After the summer recess, politicians returned to Westminster to try and make sense of the saying: “Brexit means Brexit”. David Davis, the Conservative Secretary of State for Exiting the European Union (an odd title methinks) made the first major speech in the House of Commons for the new government to try and shed some light on this.
“Naturally, people want to know what Brexit will mean. Simply, it means leaving the European Union” (David Davis, Hansard, 5/9/2016)
Giving more detail, he said:
“so we will decide on our borders, our laws and the taxpayer’s money. It means getting the best deal for Britain: one that is unique to Britain and not an off-the-shelf solution. This must mean controls on the numbers of people who come to Britain from Europe, but also a positive outcome for those who wish to trade in goods and services.”
He talked about new opportunities:
Brexit is not about making the best of a bad job; it is about seizing a huge and exciting opportunity that will flow from a new place for Britain in the world. There will be new freedoms, new opportunities and new horizons for our country.
The future relationship with Europe was specified:
“I want to be clear to our European friends and allies that we do not see Brexit as ending our relationship with Europe … we will work hard to help to establish a future relationship between the EU and the UK that is dynamic, constructive and healthy. We want a steadfast and successful European Union after we depart.”
He outlined four principles of Brexit:
- a national concensus
- national interests first
- minimise uncertainty
- return sovereignty to Parliament
15th August 2016
The delay in triggering article 50 could be until Autumn 2017 according to government sources. This is due to a lack of infrastructure, especially negotiators who have the expertise to carry out the complex negotiations with the EU.
“They say they don’t even know the right questions to ask when they finally begin bargaining with Europe,” the source said. (The Indepedent)
Downing Street has declined to say when article 50 will be triggered. (BBC)
Meanwhile, the process of triggering article 50 is being considered by the UK supreme court. It will decide soon whether the article must be triggered by a vote in parliament or whether the Prime Minister alone can trigger it.
27th July 2016
The British government could only ensure the protection of European citizens living in the UK if British citizens were afforded the same rights in other EU states, Theresa May has said in the presence of the Italian prime minister. (The Guardian)
Custom’s Union: On Wednesday, Liam Fox, the international trade secretary said:
He added that London would probably seek to enter a free-trade agreement with the EU, rather than a closer “customs union” that could restrict its ability to negotiate lower tariffs with other trading partners. (The Guardian)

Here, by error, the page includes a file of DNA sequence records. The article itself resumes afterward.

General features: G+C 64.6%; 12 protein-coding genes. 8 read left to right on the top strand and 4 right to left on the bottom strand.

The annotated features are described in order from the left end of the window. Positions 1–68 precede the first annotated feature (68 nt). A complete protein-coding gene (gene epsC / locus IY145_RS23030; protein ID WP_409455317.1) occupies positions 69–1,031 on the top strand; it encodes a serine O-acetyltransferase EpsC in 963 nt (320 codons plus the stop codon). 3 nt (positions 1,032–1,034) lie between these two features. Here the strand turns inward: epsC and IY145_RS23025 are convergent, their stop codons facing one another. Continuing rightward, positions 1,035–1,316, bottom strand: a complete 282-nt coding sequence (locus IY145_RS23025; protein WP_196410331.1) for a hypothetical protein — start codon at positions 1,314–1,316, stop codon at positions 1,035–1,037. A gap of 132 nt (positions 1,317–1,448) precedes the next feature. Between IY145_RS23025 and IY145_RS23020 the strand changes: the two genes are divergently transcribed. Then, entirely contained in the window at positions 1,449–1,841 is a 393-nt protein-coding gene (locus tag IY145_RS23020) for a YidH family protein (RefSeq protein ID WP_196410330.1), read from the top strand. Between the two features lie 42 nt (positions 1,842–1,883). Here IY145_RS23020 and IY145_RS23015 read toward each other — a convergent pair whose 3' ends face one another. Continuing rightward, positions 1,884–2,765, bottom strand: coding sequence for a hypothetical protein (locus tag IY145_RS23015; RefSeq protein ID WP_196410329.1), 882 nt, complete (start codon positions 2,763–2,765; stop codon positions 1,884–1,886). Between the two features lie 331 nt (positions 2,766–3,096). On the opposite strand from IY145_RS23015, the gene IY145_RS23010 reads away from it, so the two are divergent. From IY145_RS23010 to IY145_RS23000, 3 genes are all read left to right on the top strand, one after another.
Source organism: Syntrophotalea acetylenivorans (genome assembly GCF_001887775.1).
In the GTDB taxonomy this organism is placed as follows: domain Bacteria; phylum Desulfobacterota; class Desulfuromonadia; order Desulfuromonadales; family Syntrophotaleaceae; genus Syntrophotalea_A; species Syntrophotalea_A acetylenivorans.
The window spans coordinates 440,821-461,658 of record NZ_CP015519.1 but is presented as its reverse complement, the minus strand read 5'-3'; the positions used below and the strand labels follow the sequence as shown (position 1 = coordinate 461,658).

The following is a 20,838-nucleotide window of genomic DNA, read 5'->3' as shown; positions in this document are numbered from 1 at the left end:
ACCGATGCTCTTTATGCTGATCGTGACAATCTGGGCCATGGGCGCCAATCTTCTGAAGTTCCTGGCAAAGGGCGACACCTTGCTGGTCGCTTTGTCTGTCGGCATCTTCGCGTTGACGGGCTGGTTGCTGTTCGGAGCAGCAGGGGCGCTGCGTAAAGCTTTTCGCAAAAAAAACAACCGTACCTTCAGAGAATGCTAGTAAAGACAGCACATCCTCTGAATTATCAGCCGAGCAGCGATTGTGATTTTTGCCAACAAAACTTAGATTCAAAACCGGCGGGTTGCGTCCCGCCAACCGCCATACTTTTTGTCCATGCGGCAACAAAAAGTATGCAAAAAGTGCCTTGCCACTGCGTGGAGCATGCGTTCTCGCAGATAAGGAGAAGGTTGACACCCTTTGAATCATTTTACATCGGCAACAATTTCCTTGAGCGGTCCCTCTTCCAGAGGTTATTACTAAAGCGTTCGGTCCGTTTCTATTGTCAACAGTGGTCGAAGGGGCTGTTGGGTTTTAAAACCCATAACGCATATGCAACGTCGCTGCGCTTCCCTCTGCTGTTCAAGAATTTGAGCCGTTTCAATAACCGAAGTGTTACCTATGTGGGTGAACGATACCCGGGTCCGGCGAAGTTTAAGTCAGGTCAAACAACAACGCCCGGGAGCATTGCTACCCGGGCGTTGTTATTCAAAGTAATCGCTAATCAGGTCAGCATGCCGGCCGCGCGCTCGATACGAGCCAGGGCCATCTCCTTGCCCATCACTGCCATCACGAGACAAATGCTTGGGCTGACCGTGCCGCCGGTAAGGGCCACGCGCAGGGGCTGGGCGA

However Downing Street later denied that any such decision has been made:
Downing Street has slapped down Liam Fox… for suggesting that the UK should leave the EU’s customs union… Number 10 is adamant that no such decision has been taken. (The Independent)
Sunday 24th July 2016
Patrick McLoughlin (PM) on the Andrew Marr (AM) show:
PM: well Brexit means that we're coming out of the European Union er we want to see our own borders under our control and we we obviously want to see the best we can for British investment ... AM: a lot of the 17 million people who voted for Brexit assumed it would mean an end to mass migration from Europe (.) will it PM: well I think you can't say that the 17 million people who voted I think there were several reasons why people voted to er leave the European Union er so I don't think you can say it is one particular area but it does mean that we have to have control of our borders yes AM: so there wil be- you are going to bring er immigration from the EU down considerably absolutely definitely and in short order PM: yes (.) well you say short order ...
20th July 2016
Theresa May outlines in a little more details some of the principles of Brexit means Brexit. It seems to include (1) controls of free movement (2) best deal for trade. Nothing too controversial here.
TM: and can I assure him that as we (.) look at er the result of the referendum I’m very clear brexit does mean brexit as he says (.) we will make a success of it er what we need to do (.) in negotiating the er deal is to ensure that we listen to what people have said about the need for controls on free movement but we also negotiate (.) the right deal and the best deal of er trade in goods and services for the British people
Meeting with Angela Merkel, Theresa May said:
“It’s very clear to me that one of the messages that the British gave in their vote that the UK should leave the European Union is they wanted control brought into movement of people from the European Union … and so that of course will be one of the issues we will be looking at and we as a government will deliver on for people,” (Quote from The Guardian)
19th July 2016
According to the Guardian:
Theresa May does not intend to trigger article 50 of the Lisbon treaty initiating the UK’s departure from the European Union before the end of 2016, the high court has been told.
17th July 2016
Theresa May visits Wales and says ‘she wants the Welsh Government to be “involved and engaged” in Brexit talks.’ (BBC)
16th July 2016
Nicola Sturgeon, the First Minister for Scotland says Scotland is in a strong position to block Brexit following her meeting with Theresa May and subsequent comments. (The Independent)
15th July 2016
Theresa May meets with Nicola Sturgeon, Scotland’s First Minister. May assures Sturgeon ‘that she will not trigger article 50 until a “UK-wide approach” has been agreed for negotiations to leave the European Union’. May says:
“I won’t be triggering article 50 until I think that we have a UK approach and objectives for negotiations – I think it is important that we establish that before we trigger article 50.” (The Guardian)
This suggests the terms of Brexit have not been fully established in May’s mind and could delay Brexit indefinitely if Scotland puts up barriers.
14th July 2016
Philip Hammond, the new Chancellor of the Exchequer, on BBC radio:
... a new phase in the story of the British economy with the decision to leave the European Union
13th July 2016
Theresa May again uses the slogan ‘Brexit means Brexit’ in her speech outside No. 10 just minutes after the Queen invited her to form a new government. No extra information on what it means is given.
13th July 2016
Channel 4 news suggests the sentence could mean ‘some kind of revolt against the elite’.
11th July 2016
Theresa May has just won the Conservative party leadership contest and in her accession speech uses the slogan Brexit means Brexit (although she does not expand on what this means). May campaigned to remain in the EU during the referendum and many Brexiters are suspicious that the slogan could be a vacuous statement. In a subsequent interview, she does qualify the statement with ‘we have to leave the EU’.